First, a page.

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Tripod Load Limits

slothead

Frederick, US
1906 posts

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slothead Gold Member Donor Ribbon awarded for his generous support to the Fundraising Campaign 2014 Nikonian since 12th Aug 2009
Wed 26-Aug-09 09:34 PM

Hey guys,
I have a slight problem with the way manufacturers specify the load limits of the their tripods. Almost all I have seen (maybe all I have seen) specify load limits in kg or lbs, but in all actuality, because the head usually has a rotational device that can twist, why not specify maximum torques allowable on the foot/plate. While the vertical strength could apply to the both elements (perhaps the tripod itself moreso), they also could be specified to withstand a maximum torque as well.

Let's say you have a long lens that has its center of mass a foot away from a line that extends directly up form the ball/foot/plate. If that long lens weighs in at - say - 10 pounds, that a 10 ftlb torque applied to the ball (we'll ignore the distance above the ball for the moment).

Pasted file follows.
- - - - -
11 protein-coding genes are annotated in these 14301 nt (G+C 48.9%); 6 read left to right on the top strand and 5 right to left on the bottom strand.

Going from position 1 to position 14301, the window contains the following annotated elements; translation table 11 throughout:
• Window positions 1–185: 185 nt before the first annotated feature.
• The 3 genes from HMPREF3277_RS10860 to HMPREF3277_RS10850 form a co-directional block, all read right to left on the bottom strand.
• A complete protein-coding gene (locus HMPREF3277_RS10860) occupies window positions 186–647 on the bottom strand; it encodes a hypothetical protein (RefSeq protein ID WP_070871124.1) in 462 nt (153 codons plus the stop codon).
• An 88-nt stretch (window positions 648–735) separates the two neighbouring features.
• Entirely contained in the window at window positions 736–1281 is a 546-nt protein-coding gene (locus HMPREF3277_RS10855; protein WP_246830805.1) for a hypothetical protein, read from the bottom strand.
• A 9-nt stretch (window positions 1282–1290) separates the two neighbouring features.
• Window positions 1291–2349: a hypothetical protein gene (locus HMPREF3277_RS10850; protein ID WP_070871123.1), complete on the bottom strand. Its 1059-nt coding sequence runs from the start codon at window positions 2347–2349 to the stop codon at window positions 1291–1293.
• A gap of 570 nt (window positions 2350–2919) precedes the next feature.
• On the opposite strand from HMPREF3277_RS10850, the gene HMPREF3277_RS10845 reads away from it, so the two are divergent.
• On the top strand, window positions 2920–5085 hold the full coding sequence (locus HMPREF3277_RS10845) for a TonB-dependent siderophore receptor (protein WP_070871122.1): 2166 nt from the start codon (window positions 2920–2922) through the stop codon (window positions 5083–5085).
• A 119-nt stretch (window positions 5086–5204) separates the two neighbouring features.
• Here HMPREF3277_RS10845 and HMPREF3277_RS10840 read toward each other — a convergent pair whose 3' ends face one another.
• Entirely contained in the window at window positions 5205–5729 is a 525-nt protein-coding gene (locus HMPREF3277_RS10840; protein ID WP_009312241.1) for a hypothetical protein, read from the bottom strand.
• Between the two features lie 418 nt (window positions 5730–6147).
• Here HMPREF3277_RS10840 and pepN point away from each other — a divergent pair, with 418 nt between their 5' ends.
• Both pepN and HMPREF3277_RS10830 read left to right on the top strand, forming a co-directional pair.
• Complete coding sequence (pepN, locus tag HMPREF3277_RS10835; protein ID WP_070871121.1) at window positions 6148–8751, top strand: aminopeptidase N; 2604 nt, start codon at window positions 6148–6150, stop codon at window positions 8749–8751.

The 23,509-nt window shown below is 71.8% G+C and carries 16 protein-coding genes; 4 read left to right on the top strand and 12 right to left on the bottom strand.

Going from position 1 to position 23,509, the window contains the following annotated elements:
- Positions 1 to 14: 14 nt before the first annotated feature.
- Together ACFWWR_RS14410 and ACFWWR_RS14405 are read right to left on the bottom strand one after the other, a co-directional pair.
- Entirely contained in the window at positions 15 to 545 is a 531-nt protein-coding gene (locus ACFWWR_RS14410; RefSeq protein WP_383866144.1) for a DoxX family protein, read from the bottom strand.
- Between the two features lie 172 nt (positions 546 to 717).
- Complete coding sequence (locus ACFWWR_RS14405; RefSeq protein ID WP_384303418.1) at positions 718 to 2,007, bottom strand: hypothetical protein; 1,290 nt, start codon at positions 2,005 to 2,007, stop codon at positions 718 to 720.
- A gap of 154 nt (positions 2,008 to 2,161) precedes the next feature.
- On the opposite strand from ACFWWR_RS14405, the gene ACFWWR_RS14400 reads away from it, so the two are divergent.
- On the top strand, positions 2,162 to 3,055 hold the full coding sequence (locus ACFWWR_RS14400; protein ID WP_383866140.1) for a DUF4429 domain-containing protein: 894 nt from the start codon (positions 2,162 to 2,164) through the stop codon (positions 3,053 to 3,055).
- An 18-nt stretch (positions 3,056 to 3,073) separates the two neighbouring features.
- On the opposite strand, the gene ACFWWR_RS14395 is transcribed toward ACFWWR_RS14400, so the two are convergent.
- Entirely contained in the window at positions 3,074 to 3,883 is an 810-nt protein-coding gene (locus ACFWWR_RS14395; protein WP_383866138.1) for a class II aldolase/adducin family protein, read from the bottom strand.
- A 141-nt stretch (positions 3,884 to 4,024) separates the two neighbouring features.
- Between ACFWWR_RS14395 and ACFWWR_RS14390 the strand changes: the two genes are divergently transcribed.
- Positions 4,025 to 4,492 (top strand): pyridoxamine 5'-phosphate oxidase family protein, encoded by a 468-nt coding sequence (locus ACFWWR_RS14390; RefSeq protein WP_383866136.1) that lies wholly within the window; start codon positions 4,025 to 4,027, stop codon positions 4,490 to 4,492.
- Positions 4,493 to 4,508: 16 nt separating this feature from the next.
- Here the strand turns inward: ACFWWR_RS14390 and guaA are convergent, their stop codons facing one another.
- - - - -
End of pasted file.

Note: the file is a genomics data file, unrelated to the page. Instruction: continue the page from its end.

The subject came up for me because I have a medium to long telephoto that doesn't have its own mounting foot, so it depends on the strength of the camera body to hold it up above (and out from) the tripod ball. What's worse about this is that it puts the center of mass of the lends farther out form the ball.

As it turns out, this lens (and camera combo) is actually much lighter than I thought it was lugging it around the field, so it wasn't as much of an issue as I thought. But still, lens mount designers can't assume they can predict the mass of the camera that the photographer is going to hang on the lens (and potentially balance the mass over the ball), so why not specify the torque that the tripod

can support without drooping or starting to vibrate when encountering resonance?

Tom
http://tjmanson.smugmug.com
D810, D750, N1-J5, N1-V3 (and a few other cameras) and a BIG handful of lenses.

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